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Aural Hematoma in Cat: When Is Surgery Needed

Aural Hematoma in Cat: When Is Surgery Needed

Our vets in Seattle have shared valuable insights on aural hematomas in cats, a condition that may cause severe discomfort and necessitate surgical intervention. Read on to learn about the causes, symptoms, and treatment options for this ailment.

Did you know that a hematoma can be described as a 'blood blister' that forms within a tissue or organ? It can vary in size and location, but in cats, it can appear between the skin and cartilage of their ear flap. Although it's not a common occurrence in cats, it's crucial for cat owners to familiarize themselves with the symptoms and what to do if their feline friend develops an ear hematoma.

The Causes of Cat Ear Hematomas

In most cases, the causes of ear hematomas in cats are related to trauma or injury. When damage occurs to the small blood vessels located in the cat's ear flap, they break and leak internally, resulting in a blood-filled swelling or pocket. Some common causes of ear hematomas in cats include:

  • Your kitty scratching their ears or shaking their head due to:
    • foreign object in the ear canal
    • skin allergies
    • ear mites
    • ear infection
  • Underlying health issues
  • Scratches or bites (e.g. sharp thorns, fights with other cats)

Signs & Symptoms of Ear Hematomas in Cats

If your feline friend is suffering from an ear hematoma, you may notice that their ear appears swollen. In severe cases, the weight of the swelling may cause the ear flap to droop. The swelling may feel firm or soft when touched, but it's important to be gentle as your cat may be experiencing discomfort. Keep an eye on your cat's behavior, as they may groom the affected area more frequently or avoid being touched if their ear is sensitive or irritated.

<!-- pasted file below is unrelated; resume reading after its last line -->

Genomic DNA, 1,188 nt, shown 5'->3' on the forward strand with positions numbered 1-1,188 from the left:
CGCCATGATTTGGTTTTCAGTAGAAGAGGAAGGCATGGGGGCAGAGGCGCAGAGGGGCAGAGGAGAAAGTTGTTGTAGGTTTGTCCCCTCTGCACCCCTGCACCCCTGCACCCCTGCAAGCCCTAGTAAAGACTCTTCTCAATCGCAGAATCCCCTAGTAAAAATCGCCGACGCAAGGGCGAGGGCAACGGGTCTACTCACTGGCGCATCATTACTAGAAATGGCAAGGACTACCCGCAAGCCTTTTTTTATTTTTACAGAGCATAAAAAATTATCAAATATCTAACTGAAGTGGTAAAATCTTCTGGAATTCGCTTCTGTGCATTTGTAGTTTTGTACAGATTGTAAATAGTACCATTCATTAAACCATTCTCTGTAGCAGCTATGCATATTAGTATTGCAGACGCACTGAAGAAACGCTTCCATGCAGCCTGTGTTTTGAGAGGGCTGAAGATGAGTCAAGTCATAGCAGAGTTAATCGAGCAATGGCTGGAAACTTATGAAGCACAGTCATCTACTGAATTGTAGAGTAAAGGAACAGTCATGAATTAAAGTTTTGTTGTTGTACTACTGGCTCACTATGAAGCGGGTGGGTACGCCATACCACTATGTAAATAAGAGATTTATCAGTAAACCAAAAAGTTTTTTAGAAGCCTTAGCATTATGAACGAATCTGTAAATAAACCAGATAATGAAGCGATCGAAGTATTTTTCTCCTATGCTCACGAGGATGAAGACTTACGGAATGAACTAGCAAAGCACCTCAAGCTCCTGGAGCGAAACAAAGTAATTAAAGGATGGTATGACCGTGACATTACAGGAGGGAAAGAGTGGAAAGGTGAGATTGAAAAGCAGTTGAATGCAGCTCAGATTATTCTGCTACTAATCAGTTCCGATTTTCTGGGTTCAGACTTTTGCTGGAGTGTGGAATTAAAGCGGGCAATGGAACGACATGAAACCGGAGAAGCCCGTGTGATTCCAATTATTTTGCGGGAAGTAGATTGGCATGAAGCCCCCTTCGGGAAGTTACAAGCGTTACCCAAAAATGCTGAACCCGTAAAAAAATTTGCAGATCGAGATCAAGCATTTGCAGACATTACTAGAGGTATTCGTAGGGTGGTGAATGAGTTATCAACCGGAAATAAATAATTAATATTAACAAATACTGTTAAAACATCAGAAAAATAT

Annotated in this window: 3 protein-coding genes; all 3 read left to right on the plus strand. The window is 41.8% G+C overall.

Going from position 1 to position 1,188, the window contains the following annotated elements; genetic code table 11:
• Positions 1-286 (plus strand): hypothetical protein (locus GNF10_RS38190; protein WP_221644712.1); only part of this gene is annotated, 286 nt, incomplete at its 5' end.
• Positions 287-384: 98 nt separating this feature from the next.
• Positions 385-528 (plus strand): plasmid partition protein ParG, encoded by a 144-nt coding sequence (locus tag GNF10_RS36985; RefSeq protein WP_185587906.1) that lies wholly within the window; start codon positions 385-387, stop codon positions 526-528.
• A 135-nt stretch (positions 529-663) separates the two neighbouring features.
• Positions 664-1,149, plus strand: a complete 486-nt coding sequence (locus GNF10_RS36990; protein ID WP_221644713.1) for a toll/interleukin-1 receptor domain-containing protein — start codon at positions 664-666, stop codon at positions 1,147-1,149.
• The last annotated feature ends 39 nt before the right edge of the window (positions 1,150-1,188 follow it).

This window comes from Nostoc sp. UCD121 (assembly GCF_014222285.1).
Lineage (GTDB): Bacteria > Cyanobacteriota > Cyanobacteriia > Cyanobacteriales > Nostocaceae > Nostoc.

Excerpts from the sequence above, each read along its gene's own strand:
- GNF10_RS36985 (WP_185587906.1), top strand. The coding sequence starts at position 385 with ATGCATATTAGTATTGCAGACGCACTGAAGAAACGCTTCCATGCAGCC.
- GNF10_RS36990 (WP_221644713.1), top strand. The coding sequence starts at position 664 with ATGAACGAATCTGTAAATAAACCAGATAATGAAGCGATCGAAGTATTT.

Diagnosing & Treating Ear Hematomas in Cats

Your vet will examine your cat's ears for mites or infections as these are common causes of ear hematomas aside from injuries to the area, especially if your pet is prone to infections. Depending on the case, your vet might use a needle to take a sample to confirm the nature of the condition.

Treatments Available

If your cat has an ear hematoma, surgery is the recommended treatment method. Sometimes, if the hematoma is small or your cat cannot undergo anesthesia, your vet may attempt to drain the site with a needle. However, this is not always the best solution and the hematoma may return. Aural hematoma surgery is a permanent fix for your pet and can also help reduce scarring. Additionally, your vet will address any underlying issues such as allergies or infections that may have caused the hematoma.

Cat Aural Hematoma Surgery

During the surgery, your veterinarian will make a small incision in the ear flap to drain the blood pocket. After clearing the area, the vet will use small sutures to close the pocket and prevent any further build-up of blood or infection. To prevent the accumulation of blood, the vet or vet surgeon will bandage the ear.

The cost of the surgery depends on various factors such as the specific case of your cat, location, and the veterinarian you consult. You can ask your veterinarian for an estimate of the cost of aural hematoma surgery for your cat.

How Cats Recover From Aural Hematoma Surgery

It's normal for your cat to feel some tenderness or discomfort for a few days after surgery. However, your veterinarian will provide medications to manage the pain and prevent infection and inflammation.

To prevent further complications such as inflammation, bleeding, pulled stitches, or infection, your cat will need to wear an Elizabethan collar.

Your vet will give you instructions and useful advice on how to care for your feline friend while they recover at home. They will also inform you of when to schedule follow-up visits and when to have the stitches removed.

Note: The advice provided in this post is intended for informational purposes and does not constitute medical advice regarding pets. For an accurate diagnosis of your pet's condition, please make an appointment with your vet.

Is your cat showing signs of an aural hematoma? Contact our Seattle vets to have your kitty examined and treated.

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